Roland launches A-88 and A-49 MIDI controller keyboards

Roland has announced a couple of new MIDI keyboards: the A-49 and A-88. While these are part of the same range, each model is designed to appeal to a very different kind of user.

The 4-octave A-49 is lightweight and portable, but also designed to be rugged enough to gig with. The full-size A-88, meanwhile, has the hammer-action keys that will attract piano-playing computer musicians.

Both models sport a D-Beam controller, user-assignable knobs and switches, and Octave and Transpose buttons. The A-88 also has Dual/Split, Upper, and Lower buttons for splitting and layering tones.

Owners of Roland's SuperNatural-powered synths can also make use of some additional control options by hitting the SuperNatural button.

You can read more on the A-49 and A-88 - both of which will work with the iPad via the Camera Connection Kit - below.

Roland A-49 and A-88 press release

Roland is pleased to announce the A-88 and A-49 MIDI Keyboard Controllers, two all-new controllers that combine pro playability with mobile convenience. The piano-action A-88 and synth-action A-49 feature high-quality keyboards along with a slim, light design ideal suited for on-the-go musicians. They also offer USB, MIDI, and Apple iPad compatibility, as well as onboard control of Roland's SuperNATURAL-powered synths such as the INTEGRA-7, JUPITER-80, and JUPITER-50.

There's no shortage of keyboard controllers on the market, but most have playability that's far below the quality found in high-end digital pianos and synthesizers. The A-88 and A-49 offer keyboard controllers that play like pro-level instruments, giving musicians' mobile convenience with no compromises. From the bedroom studio to the big stage, these controllers truly deliver inspiring playability and top-level performance.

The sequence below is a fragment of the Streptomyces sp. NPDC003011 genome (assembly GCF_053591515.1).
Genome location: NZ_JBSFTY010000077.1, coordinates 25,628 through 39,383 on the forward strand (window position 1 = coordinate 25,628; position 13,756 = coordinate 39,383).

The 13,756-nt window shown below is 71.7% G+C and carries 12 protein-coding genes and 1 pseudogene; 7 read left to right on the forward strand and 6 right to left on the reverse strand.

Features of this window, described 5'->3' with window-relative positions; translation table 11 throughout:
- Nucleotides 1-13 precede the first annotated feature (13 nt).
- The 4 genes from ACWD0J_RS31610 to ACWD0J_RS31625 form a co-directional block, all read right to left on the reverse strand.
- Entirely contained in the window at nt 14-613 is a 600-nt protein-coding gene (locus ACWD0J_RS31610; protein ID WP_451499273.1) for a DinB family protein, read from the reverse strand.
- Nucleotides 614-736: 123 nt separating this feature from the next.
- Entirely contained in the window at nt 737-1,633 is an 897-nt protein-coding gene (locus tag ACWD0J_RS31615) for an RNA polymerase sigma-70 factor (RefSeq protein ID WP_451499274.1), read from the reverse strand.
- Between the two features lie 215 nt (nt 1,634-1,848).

The A-88 features 88 full-size weighted keys built around Roland's acclaimed Ivory Feel-G Keyboard with Escapement. This is the same Progressive Hammer Action keyboard found in many Roland stage and home pianos, and allows users to play software-based pianos, soft-synths, and sound modules with an authentic grand piano touch. In addition, the white keys are built with a moisture-absorbing material that replicates the feel of real ivory. Even with its premium hammer-action keyboard, the A-88 is light, portable, and easy for gigging musicians to transport.

Born for mobile use, the A-49 features road-tough construction yet is extremely lightweight, coming in at under six pounds. The 49 full-size velocity-sensitive keys have a rounded shape for a comfortable touch, along with many enhancements to reduce noise and increase playability, resulting in a premium keyboard that even the most discerning pros will appreciate.

Both the A-88 and A-49 include many performance features, including a pitch bend/mod lever, D-BEAM controller, user-assignable knobs and switches, and OCTAVE and TRANSPOSE buttons. The A-88 also has DUAL/SPLIT, UPPER, and LOWER buttons for splitting and layering tones on its full-size keyboard.

The dedicated SuperNATURAL mode button on the controllers unlocks a host of unique sound-selection features when connected to a Roland SuperNATURAL instrument such as the new INTEGRA-7 sound module or the JUPITER-80 and JUPITER-50 synths.

The A-88 and A-49 offer USB and MIDI OUT connectors, along with jacks for connecting optional expression and hold pedals. Both controllers can be powered via a computer's USB bus, while the A-88 can also be powered with an accessory AC adapter. Additionally, the A-49 and A-88 work with PC and Mac operating systems (including iOS music apps on the iPad via Apple iPad Camera Connection Kit). SONAR X1 LE DAW is bundled with both controllers, giving Windows users a ready-to-go music production environment.

The A-88 and A-49 come standard in a handsome black finish. The A-49 is also available in white, a perfect companion colour for users of the white-finish iPad.

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Ben Rogerson

I’m the Deputy Editor of MusicRadar, having worked on the site since its launch in 2007. I previously spent eight years working on our sister magazine, Computer Music. I’ve been playing the piano, gigging in bands and failing to finish tracks at home for more than 30 years, 24 of which I’ve also spent writing about music and the ever-changing technology used to make it.